We all dive into the unknown with plenty of excitement and a good measure of tenacity. The wisdom tends to come later, after a fair share of stumbles and tests of courage. Looking back at their careers so far, nine thinkers and creatives let us in on some of the most important learning moments that act as their touchstones when making decisions and planning for their future.
1. Learn How to Be Alone
Julia Bainbridge is something of an expert on loneliness and solitude, and the distinction between those two states. Her podcast, The Lonely Hour, explores the social distance that has come to define many of our lives, and digs deeper into the creative value of solitude. For Bainbridge, taking the time to sit with herself with no distractions is where she finds her expression. “I am my most creative in moments when I am alone — when I’m on a quiet walk, not listening to anything on my iPhone. That’s when I come up with ideas. I want to underscore how important this time is for us all. We are constantly entertained today. If there is a void, we are taught to fill it.”
2. Use Social Tools Your Way
For many of us, social media is a necessary evil, and this goes double for creatives and designers who rely on online exposure and self-promotion for their professional livelihood. Sabrina Hall is a self-confessed lifelong introvert, who as a designer has been compelled to find a way to use these tools to her advantage. After some trial and error, she found that maintaining a Twitter presence, with boundaries, worked for her personality. “As I always tell myself: my voice may not be the loudest, but it is equally as important. It’s the shy, introverted voice; the Afro-Latina voice; the voice that loves reading and gets excited about typography. I can still be my true, introverted self online and share as much or as little as I want with others in the online community, without competing for likes.”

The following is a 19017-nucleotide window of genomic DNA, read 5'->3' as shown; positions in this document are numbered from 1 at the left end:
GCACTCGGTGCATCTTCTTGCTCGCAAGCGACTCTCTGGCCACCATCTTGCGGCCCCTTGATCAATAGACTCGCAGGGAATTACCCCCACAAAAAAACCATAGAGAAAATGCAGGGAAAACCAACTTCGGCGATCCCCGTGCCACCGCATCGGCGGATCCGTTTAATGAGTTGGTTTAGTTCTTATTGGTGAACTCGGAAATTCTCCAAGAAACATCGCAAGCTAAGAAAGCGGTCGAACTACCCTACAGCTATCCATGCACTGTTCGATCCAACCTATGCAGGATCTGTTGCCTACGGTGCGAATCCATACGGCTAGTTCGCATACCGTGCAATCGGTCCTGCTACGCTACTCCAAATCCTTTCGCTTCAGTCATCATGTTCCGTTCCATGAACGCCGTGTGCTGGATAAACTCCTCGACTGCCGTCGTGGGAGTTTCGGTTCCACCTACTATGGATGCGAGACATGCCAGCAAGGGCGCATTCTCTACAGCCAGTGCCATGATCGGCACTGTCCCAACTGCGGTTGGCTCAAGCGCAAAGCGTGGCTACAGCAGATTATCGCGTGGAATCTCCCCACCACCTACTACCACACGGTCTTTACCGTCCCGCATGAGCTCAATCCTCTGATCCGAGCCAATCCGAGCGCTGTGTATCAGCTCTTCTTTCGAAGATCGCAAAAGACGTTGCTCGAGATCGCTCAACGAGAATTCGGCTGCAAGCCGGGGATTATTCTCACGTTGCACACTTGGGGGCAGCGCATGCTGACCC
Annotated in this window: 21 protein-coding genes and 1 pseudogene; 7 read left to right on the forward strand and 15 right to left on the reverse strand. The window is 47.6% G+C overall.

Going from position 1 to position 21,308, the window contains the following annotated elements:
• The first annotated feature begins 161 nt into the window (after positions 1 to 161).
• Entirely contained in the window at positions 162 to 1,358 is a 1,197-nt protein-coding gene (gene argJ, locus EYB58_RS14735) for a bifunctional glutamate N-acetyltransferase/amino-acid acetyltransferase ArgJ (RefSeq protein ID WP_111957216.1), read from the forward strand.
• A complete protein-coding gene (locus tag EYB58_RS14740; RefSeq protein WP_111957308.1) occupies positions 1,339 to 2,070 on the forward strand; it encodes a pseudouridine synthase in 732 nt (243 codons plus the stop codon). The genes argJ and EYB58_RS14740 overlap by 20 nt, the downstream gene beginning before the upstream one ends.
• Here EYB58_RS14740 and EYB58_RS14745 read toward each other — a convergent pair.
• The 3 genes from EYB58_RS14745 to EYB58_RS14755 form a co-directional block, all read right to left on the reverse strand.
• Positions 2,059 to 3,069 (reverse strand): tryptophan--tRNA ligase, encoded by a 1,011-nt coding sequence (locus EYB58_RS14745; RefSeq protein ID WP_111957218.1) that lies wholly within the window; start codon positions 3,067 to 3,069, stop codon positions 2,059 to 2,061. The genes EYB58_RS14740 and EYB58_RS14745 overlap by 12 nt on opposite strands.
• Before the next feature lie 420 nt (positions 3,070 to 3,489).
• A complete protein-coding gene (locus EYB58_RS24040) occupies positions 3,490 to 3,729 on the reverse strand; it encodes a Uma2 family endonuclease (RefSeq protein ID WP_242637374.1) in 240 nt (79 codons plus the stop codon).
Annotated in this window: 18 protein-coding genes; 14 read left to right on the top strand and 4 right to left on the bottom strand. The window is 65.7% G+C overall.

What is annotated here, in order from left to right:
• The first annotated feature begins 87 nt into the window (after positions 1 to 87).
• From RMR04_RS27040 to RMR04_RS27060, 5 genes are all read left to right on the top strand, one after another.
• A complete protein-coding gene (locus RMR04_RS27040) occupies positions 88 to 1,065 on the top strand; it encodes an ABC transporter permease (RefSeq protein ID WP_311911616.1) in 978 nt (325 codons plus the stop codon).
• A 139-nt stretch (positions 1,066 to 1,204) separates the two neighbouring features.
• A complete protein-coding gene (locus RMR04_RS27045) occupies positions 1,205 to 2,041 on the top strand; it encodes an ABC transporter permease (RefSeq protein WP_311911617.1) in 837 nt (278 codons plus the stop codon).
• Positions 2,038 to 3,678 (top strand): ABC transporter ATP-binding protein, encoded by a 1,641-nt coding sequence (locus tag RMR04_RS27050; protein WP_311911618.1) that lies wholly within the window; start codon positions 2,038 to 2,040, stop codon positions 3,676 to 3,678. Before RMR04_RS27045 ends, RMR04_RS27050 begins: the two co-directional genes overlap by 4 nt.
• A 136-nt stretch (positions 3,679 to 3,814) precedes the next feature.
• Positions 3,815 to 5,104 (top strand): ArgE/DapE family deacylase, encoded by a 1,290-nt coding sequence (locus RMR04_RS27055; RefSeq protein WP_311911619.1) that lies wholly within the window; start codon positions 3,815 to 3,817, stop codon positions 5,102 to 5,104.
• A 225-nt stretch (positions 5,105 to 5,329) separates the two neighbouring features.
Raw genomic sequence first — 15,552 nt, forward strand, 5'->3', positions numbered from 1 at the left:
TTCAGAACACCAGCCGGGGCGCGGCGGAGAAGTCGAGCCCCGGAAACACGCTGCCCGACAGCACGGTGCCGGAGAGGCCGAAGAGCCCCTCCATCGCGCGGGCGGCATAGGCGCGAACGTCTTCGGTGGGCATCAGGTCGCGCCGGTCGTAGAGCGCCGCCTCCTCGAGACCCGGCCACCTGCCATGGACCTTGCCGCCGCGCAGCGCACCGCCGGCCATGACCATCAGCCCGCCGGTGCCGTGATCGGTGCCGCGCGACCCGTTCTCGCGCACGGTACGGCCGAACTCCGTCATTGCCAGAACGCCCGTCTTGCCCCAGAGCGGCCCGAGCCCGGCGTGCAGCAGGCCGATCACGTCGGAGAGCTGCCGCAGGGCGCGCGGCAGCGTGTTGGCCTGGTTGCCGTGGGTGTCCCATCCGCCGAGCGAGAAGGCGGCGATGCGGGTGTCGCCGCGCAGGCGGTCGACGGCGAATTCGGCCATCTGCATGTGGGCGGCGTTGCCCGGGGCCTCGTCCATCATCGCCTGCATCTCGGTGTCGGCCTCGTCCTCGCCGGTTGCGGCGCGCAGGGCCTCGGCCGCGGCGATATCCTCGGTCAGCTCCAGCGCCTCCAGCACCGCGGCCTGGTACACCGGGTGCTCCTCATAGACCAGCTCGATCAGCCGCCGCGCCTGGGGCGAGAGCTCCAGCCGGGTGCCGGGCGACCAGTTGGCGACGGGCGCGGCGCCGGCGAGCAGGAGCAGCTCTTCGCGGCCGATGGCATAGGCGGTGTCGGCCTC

3. Support Your Community
Finding “your people” can be a lifelong quest for many. Creative work flourishes in a supportive community, and being embraced by like-minded creatives allows us the freedom to thrive, fail, and take necessary risks. For Nicole Katz, the creative culture in Los Angeles sustained her when she took the reins at Paper Chase Press, a family business that started in the 1970s. Entering the industry at the height of the recession was a fraught prospect, but Katz was buoyed by the passionate artists and designers that appreciated the business’ dedication to quality and innovation. Today, Paper Chase Press is a hub for a niche print culture that thrives with its independent-minded spirit and investment in the local community. “You have to sustain the community that sustains you,” Katz says. “We’re keeping people interested in print, and doing projects that use print. That’s our long game: making projects happen so that we continue to support the print community, and the medium in general.”